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Nigeria gets $9.2m Canadian grant to strengthen COVID-19 vaccination, health system

The World Health Organisation (WHO) in collaboration with the Federal Ministry of Health yesterday launched a $9, 261,920 Canada Global Initiative for Vaccine Equity (CanGIVE)…

The World Health Organisation (WHO) in collaboration with the Federal Ministry of Health yesterday launched a $9, 261,920 Canada Global Initiative for Vaccine Equity (CanGIVE) grant to support COVID-19 vaccine delivery and distribution in Nigeria.

The two year CanGIVE grant is from the Global Affairs Canada to WHO to support the scale up of COVID-19 vaccine delivery amongst high priority risk groups and strengthen health systems in Nigeria.

Speaking during the ceremony in Abuja, the Canadian High Commissioner to Nigeria, Jamie Chrisoff, said the grant is another example of Canada’s historical institutional relationship with the WHO to support Nigeria in the critical work for preventing disease and protecting those most at risk.

He said Canada in 2022, launched CanGIVE- a global initiative of $317 million Canadian dollars to respond to country priorities for COVID-19 and build on Canada’s long-standing global commitment to support health systems

He said under CanGIVE, the WHO project will be implemented in seven countries, with Nigeria receiving the greatest share of $9 million Canadian Dollars.

“Nigeria was also amongst the first countries to receive COVID-19 vaccine doses from Canada in September of 2021, and am pleased to be able to continue Canada’s support to Nigeria with this latest project,” he said.

The WHO Country Representative to Nigeria, Dr. Walter Kazadi-Mulombo, said the grant would enable the WHO Nigeria country office provide technical support to strengthen health systems specially for data management and surveillance linked to the Transforming African Surveillance Systems (TASS) Flagship initiative, increase COVID-19 vaccine demand generation and uptake in an integrated mode with routine immunization and other Primary Health Care (PHC) services.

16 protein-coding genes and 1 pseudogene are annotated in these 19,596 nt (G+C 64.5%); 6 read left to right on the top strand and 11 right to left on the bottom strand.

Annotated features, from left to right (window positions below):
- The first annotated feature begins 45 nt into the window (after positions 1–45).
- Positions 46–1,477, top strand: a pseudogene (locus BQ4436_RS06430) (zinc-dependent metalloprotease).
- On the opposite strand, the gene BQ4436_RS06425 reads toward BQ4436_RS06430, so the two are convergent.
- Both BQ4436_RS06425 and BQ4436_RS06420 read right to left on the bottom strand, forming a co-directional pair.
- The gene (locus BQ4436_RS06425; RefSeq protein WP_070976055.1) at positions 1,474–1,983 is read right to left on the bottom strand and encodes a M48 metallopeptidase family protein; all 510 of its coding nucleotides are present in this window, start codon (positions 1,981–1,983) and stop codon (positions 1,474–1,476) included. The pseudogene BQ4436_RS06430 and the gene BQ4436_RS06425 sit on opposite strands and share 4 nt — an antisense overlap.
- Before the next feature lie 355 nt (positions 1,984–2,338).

He said the country has made progress in the fight against COVID-19 but there is still more work to be done.

He said the WHO Director General’s declaration that COVID-19 is no longer a Public Health Emergency of International Concerns (PHEIC) does not mean COVID-19 is over as a global/national health threat.

While saying that people are still at risk of the infection as cases are still being reported in a number of countries, he said there was need “to continue protecting ourselves by completing the primary series of COVID-19 vaccination and for those who have completed to continue with the booster dose schedule”.

He said the CanGIVE Grant has come at the right time to help improve coverage and uptake of the vaccine among the priority populations in line with the current WHO SAGE roadmap on uses of COVID-19 vaccines.

The Executive Director/CEO of the National Primary Health Care Development Agency (NPHCDA) Dr Faisal Shuaib, said the Nigerian COVID-19 vaccination program which was launched on March 5, 2021, has reached over 75% of the target population of individuals aged 18 and above with at least one dose of the COVID-19 vaccine.

He said the grant targets states with lower performance and aims to reach high-priority populations.

He said the states targeted for implementation include Ondo, Rivers, Kogi, Delta, Ebonyi, Lagos, Akwa-Ibom, Bayelsa, Benue, Ogun, Katsina, Taraba, Anambra, Kebbi, and Edo.

He said, “The grant, to be implemented through the World Health Organization (WHO), will also contribute to strengthening the health system, addressing service delivery inequities and gender disparities at the sub-national level. We are confident that WHO will continue to support Nigeria’s efforts to enhance vaccine delivery, distribution, and public confidence, as well as generate demand.”

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